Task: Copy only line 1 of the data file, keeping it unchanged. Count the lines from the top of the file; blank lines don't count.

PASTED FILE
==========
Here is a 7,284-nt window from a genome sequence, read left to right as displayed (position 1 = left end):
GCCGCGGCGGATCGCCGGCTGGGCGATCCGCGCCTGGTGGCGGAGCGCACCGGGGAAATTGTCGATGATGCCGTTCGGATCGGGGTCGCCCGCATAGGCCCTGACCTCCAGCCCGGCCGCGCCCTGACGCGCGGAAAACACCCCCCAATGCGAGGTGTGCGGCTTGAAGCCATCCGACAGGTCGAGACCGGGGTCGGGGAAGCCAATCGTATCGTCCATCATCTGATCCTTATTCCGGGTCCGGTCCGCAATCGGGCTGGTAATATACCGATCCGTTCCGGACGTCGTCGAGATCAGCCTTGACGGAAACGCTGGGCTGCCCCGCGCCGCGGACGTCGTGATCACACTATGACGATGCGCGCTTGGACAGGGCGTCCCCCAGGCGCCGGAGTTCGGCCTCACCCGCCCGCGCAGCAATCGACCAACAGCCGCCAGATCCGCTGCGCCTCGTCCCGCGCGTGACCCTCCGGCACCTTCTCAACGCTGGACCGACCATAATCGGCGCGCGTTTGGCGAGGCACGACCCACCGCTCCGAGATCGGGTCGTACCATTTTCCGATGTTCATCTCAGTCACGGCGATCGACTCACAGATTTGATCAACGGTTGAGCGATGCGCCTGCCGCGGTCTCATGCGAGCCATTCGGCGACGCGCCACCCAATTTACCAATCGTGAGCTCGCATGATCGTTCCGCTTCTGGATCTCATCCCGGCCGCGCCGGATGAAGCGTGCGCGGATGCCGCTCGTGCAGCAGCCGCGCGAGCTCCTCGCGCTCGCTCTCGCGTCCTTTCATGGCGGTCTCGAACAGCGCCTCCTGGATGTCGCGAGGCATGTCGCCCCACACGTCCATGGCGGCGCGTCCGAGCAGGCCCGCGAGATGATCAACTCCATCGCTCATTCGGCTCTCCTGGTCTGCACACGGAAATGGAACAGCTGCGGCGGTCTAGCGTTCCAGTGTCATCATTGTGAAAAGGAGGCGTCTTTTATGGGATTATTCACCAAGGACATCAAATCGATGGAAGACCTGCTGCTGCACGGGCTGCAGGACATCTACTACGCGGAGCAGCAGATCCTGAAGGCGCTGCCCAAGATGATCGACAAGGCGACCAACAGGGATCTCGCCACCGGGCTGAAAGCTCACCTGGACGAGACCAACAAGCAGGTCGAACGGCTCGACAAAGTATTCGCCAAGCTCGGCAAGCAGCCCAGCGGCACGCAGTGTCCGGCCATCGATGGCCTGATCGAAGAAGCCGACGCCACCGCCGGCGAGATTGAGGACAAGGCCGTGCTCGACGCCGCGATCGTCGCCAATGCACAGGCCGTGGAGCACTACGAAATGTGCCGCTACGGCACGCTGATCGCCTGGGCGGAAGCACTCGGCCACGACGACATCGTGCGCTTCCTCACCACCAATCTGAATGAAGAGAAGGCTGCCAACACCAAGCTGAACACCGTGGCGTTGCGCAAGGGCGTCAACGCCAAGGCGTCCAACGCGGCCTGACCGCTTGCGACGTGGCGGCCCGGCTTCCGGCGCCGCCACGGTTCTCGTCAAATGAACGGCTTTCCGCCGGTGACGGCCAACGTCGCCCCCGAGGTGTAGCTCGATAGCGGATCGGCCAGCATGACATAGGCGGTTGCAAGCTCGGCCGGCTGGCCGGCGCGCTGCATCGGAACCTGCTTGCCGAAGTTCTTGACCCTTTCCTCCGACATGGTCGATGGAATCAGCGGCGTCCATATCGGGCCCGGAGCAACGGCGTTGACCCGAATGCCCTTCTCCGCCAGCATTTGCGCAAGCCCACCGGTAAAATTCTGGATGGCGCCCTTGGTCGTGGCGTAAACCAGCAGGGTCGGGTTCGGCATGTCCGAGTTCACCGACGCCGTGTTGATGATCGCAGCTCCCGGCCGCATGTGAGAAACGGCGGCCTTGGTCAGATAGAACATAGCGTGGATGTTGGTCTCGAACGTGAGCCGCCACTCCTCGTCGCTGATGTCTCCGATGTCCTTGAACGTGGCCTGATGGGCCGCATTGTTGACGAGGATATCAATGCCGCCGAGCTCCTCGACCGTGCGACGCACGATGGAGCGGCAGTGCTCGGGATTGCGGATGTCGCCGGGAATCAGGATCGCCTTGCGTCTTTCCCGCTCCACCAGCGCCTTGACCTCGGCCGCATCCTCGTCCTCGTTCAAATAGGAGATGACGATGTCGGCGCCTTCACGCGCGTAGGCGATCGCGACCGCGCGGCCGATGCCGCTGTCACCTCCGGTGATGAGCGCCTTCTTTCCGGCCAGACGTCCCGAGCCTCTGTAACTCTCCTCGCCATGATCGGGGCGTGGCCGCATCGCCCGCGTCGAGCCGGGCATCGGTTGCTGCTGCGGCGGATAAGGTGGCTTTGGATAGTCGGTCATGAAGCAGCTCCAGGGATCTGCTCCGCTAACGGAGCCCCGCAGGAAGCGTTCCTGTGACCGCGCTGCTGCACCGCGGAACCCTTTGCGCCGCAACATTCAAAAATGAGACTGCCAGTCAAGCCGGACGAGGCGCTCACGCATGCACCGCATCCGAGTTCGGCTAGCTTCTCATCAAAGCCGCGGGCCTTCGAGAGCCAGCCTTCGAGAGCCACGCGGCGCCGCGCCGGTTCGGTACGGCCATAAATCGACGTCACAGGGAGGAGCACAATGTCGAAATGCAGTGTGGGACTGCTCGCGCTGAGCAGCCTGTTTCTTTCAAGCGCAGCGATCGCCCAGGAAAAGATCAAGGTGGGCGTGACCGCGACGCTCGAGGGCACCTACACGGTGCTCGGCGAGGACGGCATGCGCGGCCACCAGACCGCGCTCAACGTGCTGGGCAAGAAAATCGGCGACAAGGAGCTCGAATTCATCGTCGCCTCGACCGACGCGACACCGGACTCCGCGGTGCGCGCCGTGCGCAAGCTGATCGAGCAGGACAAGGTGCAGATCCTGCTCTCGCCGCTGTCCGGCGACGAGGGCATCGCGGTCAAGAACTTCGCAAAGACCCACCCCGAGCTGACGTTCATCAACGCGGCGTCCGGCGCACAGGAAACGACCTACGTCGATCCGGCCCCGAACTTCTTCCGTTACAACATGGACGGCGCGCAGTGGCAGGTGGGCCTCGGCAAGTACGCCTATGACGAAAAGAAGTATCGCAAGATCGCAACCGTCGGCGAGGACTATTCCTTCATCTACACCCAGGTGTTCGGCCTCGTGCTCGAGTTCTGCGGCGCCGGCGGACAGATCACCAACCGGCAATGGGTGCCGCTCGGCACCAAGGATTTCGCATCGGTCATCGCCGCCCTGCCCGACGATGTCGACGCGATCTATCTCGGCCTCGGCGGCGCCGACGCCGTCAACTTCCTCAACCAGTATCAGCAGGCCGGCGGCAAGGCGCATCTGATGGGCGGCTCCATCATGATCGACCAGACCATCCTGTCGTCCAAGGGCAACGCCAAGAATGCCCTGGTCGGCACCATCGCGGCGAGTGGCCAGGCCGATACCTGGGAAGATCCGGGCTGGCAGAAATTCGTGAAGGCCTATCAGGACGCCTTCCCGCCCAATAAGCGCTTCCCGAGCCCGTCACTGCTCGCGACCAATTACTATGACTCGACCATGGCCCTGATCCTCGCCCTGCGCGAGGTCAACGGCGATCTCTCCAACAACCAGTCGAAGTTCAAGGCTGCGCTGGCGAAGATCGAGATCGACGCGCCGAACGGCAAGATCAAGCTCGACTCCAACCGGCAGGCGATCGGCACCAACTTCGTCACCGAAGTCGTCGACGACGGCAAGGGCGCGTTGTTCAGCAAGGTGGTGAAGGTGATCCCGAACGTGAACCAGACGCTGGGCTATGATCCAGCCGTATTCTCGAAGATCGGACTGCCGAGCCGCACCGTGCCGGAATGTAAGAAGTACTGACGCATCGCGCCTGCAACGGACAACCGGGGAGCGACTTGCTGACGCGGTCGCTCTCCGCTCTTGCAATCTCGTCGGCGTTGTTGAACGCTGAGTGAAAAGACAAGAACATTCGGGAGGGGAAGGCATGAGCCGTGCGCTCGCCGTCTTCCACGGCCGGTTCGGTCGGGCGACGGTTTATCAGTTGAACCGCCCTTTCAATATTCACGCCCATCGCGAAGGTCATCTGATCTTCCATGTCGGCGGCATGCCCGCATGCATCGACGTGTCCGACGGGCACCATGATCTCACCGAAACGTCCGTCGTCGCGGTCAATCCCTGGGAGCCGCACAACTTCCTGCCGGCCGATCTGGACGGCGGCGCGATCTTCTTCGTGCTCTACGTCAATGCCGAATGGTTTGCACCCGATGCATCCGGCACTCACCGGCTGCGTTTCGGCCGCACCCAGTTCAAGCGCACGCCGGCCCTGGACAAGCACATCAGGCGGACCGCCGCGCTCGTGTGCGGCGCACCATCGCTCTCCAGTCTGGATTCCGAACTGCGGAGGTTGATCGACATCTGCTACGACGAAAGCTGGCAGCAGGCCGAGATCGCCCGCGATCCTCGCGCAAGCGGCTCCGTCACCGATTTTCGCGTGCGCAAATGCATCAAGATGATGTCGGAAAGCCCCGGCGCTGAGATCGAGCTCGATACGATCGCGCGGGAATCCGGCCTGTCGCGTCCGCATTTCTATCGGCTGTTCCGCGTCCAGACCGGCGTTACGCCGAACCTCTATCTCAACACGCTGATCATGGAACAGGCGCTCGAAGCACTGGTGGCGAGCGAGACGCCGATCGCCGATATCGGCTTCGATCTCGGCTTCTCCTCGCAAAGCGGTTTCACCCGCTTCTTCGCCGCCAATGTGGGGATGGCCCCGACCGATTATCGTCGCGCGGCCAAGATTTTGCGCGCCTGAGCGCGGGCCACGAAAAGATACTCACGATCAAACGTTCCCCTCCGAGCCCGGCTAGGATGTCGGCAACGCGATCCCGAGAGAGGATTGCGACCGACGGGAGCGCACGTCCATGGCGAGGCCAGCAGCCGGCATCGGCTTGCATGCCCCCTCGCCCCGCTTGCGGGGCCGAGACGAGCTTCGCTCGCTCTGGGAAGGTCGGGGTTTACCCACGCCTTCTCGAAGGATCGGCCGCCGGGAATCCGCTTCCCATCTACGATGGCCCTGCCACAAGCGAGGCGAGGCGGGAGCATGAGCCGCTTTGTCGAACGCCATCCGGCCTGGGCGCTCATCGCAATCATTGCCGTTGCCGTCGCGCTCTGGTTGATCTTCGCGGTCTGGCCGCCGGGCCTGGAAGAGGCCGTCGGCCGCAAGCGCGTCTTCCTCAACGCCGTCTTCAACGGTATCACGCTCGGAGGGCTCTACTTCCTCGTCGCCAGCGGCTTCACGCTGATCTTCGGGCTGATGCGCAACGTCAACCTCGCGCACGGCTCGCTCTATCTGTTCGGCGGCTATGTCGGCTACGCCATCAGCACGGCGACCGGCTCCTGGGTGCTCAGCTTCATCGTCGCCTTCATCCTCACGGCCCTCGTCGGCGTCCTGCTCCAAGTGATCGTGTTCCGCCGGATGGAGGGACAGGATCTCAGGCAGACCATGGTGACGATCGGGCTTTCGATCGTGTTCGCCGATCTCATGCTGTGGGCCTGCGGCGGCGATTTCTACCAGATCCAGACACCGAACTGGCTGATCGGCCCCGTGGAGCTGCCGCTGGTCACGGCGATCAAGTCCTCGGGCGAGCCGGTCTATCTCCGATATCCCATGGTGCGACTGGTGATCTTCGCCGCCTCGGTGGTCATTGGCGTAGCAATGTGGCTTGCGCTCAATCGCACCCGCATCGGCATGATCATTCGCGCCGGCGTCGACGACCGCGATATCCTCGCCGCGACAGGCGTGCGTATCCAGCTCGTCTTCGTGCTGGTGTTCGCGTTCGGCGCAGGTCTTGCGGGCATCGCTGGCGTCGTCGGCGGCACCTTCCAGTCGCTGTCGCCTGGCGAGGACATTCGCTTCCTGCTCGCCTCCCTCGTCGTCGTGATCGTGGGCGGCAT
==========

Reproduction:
Here is a 7,284-nt window from a genome sequence, read left to right as displayed (position 1 = left end):